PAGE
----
“About 2 percent of the soil on the surface of Mars is made up of water, which is a great resource, and interesting scientificlly.â€
     
  2. TehLivingDeath

    TehLivingDeath New Member Banned User

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    I heard on he radio that 1 cubic foot scoop of the soil will give you 2 pints of water when heated.
     
  3. Brokenbad

    Brokenbad Well-Known Member

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    [h=2]Martian soil confirmed to have 2% water content[/h]
    Same amount of funny content on the Stern show. What a coincidence.
     
  4. Tinman

    Tinman Well-Known Member

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    Inserting, but what kind of fuel would we bring (or find) to produce the heat?
     
  5. TehLivingDeath

    TehLivingDeath New Member Banned User

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    Wonder if some sort of lens could be constructed to concentrate the sunlight. Probably not, since the Sun isn't exactly a ball of fire on Mars.

    In all honesty, I seriously doubt that they'll ever have a colony there.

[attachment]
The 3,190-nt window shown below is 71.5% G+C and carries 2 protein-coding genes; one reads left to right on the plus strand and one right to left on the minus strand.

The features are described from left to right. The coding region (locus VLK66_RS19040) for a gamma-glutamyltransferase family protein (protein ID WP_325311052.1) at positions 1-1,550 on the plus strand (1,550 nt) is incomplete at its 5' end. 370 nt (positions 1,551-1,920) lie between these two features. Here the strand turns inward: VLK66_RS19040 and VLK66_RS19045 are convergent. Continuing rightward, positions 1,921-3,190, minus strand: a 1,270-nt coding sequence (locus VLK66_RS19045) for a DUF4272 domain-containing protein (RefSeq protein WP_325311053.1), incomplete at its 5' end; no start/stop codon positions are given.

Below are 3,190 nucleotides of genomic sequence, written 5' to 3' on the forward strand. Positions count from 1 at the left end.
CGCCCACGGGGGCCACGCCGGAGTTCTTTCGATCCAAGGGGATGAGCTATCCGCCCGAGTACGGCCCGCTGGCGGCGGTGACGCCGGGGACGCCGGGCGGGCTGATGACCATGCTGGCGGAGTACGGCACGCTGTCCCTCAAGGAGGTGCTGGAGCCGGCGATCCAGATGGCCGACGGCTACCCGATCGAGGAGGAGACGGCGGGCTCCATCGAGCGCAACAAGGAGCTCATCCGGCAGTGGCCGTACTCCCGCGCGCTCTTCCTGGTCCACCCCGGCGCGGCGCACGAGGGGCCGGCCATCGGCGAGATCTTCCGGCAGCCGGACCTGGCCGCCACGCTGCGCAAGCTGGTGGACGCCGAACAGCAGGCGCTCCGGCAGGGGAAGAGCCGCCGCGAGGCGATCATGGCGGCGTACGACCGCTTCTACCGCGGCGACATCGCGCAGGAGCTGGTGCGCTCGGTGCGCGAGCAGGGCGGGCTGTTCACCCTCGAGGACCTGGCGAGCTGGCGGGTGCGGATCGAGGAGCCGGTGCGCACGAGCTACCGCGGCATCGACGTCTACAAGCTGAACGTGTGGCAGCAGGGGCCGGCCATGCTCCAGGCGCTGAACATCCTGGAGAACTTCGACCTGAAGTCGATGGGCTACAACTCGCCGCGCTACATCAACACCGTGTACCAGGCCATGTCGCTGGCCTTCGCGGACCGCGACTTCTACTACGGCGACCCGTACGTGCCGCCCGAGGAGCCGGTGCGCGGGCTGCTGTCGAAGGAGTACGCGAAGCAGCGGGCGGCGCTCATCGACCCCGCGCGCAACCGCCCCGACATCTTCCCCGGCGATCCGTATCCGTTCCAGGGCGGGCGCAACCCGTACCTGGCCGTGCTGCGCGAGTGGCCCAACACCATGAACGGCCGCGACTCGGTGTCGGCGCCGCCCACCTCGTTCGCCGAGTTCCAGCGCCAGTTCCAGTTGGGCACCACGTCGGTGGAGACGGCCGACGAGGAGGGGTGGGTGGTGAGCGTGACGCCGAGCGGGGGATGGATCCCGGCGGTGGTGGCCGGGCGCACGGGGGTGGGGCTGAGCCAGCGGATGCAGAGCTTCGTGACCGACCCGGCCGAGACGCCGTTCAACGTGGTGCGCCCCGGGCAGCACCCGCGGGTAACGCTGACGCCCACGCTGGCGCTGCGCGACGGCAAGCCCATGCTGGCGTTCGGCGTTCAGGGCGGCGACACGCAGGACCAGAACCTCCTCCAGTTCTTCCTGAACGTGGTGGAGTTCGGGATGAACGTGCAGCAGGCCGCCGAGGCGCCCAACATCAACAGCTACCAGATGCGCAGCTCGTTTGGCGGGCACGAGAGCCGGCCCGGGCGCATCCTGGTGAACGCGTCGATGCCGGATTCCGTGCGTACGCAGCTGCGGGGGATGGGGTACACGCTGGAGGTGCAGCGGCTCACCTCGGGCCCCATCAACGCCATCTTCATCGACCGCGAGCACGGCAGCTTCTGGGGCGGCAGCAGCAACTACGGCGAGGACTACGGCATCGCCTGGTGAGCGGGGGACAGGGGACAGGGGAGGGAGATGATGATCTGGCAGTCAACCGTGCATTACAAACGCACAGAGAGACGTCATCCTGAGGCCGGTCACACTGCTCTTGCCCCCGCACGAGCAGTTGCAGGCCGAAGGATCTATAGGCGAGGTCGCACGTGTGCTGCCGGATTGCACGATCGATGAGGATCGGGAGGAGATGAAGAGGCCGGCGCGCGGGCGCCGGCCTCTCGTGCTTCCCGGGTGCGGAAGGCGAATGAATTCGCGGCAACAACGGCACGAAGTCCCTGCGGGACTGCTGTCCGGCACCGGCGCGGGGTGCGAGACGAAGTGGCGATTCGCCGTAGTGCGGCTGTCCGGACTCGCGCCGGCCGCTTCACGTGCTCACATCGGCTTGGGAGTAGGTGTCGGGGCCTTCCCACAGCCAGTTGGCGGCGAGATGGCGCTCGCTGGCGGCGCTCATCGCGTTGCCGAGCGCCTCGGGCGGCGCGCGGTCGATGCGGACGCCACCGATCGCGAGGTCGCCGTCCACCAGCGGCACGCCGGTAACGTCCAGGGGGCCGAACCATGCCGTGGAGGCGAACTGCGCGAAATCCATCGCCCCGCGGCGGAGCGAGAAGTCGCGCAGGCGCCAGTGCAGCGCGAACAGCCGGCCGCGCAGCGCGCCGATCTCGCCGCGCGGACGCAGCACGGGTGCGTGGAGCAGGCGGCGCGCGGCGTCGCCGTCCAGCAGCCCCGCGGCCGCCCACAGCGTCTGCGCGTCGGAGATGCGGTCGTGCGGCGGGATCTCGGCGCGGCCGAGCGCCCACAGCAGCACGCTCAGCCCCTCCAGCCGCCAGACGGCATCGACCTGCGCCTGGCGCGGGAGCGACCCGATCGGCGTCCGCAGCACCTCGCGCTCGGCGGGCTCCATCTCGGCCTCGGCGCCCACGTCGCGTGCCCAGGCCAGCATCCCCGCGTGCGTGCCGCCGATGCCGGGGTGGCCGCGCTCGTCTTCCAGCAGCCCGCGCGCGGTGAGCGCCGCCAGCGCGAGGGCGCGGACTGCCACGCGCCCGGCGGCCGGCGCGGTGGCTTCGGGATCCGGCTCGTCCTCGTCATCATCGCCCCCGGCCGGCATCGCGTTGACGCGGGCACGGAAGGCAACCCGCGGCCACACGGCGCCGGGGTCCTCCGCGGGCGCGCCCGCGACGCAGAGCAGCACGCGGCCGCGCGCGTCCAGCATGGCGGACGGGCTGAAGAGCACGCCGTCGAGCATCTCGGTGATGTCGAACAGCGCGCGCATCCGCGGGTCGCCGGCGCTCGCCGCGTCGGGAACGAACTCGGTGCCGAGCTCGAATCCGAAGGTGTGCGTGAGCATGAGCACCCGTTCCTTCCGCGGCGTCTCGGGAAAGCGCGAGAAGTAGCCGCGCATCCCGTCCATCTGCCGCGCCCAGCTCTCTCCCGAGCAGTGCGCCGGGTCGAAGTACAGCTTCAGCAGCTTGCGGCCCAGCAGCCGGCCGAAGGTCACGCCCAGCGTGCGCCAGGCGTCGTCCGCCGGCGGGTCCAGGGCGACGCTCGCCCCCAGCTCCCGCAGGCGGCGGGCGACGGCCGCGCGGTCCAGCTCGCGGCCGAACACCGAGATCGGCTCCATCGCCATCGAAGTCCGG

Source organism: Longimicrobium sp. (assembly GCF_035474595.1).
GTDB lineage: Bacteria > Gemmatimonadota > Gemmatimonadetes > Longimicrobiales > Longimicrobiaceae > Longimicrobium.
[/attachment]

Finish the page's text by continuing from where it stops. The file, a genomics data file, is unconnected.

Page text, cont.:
6. dadadipshit

    dadadipshit Member

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    When NASA needs money... a miraculous find always happens. They've relied on the "water on mars" propaganda many, many times.
     
  7. TehLivingDeath

    TehLivingDeath New Member Banned User

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    They've always known there's water on Mars. It has icecaps on the poles.

    And I'd rather NASA get the money than useless enwurds that are on their 3rd generation of welfare, bub.
     
  8. Atomic Wedgie

    Atomic Wedgie Crash Victim

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  9. R.P. McMurphy

    R.P. McMurphy Well-Known Member

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    ...they've known for a while theres water content on mars what theyre really looking for is existing or fossilized organisms to prove life existed there. thing is once you find water finding some type of organism is almost 100% expected.